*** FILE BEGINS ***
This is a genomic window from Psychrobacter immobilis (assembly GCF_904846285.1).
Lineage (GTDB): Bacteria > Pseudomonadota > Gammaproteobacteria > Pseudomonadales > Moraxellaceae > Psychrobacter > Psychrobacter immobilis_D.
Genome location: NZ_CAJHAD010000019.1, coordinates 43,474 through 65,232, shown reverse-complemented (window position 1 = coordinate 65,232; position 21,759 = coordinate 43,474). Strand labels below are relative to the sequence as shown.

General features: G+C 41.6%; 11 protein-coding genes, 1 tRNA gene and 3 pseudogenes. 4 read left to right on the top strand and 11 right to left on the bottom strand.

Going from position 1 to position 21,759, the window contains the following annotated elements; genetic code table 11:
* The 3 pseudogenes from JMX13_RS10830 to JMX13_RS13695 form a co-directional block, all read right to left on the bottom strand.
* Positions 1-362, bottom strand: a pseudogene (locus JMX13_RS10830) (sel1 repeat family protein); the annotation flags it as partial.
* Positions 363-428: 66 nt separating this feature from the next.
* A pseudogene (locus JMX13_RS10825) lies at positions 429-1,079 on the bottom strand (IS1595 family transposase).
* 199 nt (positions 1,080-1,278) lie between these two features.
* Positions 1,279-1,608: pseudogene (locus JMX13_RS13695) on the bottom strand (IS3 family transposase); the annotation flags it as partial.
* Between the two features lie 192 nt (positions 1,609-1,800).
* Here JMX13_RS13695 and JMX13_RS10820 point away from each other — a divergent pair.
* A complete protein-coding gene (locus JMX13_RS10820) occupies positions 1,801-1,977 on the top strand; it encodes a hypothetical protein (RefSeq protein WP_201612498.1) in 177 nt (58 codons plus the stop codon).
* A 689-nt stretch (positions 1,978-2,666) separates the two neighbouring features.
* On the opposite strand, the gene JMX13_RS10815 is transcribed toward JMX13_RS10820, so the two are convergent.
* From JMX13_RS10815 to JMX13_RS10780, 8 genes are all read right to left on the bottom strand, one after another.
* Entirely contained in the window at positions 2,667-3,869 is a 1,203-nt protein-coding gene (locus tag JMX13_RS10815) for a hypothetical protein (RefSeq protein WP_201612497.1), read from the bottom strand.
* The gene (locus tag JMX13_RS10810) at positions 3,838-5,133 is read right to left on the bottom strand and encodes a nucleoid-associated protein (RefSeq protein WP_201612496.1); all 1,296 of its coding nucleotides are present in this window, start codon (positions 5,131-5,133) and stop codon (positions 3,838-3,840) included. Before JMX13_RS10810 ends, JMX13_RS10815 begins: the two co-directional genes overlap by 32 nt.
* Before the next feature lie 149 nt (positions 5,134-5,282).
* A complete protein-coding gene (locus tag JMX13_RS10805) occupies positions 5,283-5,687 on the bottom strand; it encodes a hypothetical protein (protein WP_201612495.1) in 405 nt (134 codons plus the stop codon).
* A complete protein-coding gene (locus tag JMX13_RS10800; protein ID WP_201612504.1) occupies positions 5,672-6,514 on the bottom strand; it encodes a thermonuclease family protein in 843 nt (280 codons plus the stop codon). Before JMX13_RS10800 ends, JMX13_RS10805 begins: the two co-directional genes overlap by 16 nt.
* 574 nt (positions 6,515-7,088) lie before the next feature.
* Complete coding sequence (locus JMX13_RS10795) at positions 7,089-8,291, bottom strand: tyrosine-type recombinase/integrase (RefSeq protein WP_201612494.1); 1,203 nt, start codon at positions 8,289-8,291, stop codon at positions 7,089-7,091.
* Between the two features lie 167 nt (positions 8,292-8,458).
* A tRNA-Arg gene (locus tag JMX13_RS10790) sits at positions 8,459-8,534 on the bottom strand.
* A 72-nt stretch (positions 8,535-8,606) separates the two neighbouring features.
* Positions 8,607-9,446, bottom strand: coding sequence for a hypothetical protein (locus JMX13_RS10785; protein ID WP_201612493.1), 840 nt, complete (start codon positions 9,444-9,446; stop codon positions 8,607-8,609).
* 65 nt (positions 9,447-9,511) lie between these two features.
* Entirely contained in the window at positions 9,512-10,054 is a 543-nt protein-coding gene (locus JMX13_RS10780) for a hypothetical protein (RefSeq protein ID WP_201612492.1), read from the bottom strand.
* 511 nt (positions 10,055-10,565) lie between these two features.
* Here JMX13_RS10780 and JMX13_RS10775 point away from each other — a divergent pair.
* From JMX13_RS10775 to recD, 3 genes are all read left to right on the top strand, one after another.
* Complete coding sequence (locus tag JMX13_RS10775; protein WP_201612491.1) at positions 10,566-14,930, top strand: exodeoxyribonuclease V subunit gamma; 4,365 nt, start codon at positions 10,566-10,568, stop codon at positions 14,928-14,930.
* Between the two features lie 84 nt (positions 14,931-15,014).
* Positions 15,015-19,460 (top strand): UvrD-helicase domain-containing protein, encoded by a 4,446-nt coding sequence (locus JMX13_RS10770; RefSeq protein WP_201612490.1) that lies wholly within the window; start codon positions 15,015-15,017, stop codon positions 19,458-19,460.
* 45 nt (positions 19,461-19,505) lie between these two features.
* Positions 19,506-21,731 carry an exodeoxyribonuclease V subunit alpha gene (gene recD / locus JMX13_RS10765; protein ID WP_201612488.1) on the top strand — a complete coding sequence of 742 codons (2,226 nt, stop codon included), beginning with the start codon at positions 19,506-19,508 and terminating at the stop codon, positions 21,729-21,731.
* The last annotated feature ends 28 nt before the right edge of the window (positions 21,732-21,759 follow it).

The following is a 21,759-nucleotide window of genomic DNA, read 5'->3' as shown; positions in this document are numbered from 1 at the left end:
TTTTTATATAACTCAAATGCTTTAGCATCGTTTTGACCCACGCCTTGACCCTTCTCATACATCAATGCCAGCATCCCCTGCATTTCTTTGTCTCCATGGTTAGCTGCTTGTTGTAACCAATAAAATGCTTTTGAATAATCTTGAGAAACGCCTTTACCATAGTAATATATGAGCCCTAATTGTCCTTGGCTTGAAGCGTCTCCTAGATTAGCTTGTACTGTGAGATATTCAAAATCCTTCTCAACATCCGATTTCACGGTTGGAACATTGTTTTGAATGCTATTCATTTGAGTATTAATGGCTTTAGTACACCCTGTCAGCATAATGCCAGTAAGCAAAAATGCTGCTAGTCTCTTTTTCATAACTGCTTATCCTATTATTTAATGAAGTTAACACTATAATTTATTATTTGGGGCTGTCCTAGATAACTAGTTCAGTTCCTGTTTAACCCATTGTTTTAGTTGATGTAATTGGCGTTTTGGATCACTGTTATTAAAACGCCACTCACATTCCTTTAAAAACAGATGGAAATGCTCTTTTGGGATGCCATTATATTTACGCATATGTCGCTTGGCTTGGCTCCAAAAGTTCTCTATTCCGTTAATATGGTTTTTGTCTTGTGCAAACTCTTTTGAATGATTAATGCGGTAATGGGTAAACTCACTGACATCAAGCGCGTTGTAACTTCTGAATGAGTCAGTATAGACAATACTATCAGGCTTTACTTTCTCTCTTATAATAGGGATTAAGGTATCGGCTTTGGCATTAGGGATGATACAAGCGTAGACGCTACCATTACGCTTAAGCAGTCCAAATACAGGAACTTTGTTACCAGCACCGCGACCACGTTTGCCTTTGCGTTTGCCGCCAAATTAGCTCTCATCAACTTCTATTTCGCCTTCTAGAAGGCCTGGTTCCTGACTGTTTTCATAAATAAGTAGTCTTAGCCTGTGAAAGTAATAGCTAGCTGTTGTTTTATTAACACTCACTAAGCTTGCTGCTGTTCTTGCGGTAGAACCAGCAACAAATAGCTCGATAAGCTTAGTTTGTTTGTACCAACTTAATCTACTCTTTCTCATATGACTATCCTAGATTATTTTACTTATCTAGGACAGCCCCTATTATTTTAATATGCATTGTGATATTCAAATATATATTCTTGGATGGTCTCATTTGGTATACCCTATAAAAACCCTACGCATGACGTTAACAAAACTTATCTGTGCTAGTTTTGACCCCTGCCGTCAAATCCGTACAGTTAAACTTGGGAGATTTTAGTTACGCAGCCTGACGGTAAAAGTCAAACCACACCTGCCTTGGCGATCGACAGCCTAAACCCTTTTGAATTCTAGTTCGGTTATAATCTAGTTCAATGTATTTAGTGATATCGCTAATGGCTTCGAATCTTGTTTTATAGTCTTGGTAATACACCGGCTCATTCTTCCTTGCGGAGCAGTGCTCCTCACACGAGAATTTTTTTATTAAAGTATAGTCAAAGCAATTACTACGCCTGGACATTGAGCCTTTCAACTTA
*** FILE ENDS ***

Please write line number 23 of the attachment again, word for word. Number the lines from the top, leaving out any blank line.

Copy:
* 574 nt (positions 6,515-7,088) lie before the next feature.